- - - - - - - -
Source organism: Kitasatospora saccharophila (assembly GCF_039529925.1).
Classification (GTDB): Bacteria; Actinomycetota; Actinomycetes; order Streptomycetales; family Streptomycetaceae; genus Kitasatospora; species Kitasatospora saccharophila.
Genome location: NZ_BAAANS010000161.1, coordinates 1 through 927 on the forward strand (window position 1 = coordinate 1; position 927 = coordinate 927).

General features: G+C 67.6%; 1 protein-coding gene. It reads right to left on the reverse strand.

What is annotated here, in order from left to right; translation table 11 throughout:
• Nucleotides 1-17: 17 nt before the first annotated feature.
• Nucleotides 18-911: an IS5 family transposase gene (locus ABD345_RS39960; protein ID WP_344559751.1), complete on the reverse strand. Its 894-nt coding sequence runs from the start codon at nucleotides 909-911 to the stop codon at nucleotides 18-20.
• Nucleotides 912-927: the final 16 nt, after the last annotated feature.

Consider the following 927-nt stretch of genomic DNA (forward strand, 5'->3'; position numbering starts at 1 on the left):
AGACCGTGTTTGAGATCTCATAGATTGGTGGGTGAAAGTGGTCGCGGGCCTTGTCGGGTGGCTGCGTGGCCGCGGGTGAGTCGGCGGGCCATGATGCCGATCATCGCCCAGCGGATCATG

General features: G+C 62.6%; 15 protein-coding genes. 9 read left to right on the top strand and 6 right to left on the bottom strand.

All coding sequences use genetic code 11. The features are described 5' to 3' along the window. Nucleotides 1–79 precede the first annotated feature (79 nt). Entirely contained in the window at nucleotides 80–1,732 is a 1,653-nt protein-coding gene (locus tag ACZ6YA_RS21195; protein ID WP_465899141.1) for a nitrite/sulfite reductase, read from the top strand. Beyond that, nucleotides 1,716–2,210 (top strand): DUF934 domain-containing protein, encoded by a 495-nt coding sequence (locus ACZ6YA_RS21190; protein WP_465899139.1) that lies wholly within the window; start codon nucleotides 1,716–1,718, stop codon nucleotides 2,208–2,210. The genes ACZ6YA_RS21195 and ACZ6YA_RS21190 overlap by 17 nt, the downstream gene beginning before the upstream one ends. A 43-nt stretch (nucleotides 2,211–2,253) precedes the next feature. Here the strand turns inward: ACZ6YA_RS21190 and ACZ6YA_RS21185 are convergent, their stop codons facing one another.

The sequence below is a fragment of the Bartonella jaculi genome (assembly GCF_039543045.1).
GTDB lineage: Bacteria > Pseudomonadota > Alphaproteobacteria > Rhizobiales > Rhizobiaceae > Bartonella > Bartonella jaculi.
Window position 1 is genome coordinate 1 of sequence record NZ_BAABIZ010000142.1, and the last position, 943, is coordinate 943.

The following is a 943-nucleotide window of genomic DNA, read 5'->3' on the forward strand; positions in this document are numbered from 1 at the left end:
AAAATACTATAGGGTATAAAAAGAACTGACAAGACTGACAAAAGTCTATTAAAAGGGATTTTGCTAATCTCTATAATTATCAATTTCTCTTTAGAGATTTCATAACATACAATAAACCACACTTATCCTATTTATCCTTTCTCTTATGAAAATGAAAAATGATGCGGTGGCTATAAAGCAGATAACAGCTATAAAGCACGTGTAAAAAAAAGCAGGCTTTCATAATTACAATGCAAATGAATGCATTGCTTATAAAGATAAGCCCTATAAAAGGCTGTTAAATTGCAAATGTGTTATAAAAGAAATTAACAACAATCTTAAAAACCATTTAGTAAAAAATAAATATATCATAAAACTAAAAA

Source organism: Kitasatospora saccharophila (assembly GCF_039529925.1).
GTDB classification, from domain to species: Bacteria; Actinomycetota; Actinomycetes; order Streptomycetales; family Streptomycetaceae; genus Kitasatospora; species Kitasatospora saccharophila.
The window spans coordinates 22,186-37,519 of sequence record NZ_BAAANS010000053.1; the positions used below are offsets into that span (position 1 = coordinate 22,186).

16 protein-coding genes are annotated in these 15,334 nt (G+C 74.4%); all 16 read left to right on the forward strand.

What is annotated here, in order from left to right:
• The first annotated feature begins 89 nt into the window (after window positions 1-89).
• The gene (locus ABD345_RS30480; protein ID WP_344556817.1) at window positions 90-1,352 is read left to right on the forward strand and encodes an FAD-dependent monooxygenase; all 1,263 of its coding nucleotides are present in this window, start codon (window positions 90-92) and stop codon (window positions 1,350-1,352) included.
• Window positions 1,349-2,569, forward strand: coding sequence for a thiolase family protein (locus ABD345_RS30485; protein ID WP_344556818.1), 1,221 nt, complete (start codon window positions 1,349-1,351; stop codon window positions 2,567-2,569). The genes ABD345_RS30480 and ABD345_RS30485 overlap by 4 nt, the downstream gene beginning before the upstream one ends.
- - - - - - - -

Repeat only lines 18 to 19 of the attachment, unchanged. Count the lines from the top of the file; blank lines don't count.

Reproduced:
Source organism: Kitasatospora saccharophila (assembly GCF_039529925.1).
GTDB classification, from domain to species: Bacteria; Actinomycetota; Actinomycetes; order Streptomycetales; family Streptomycetaceae; genus Kitasatospora; species Kitasatospora saccharophila.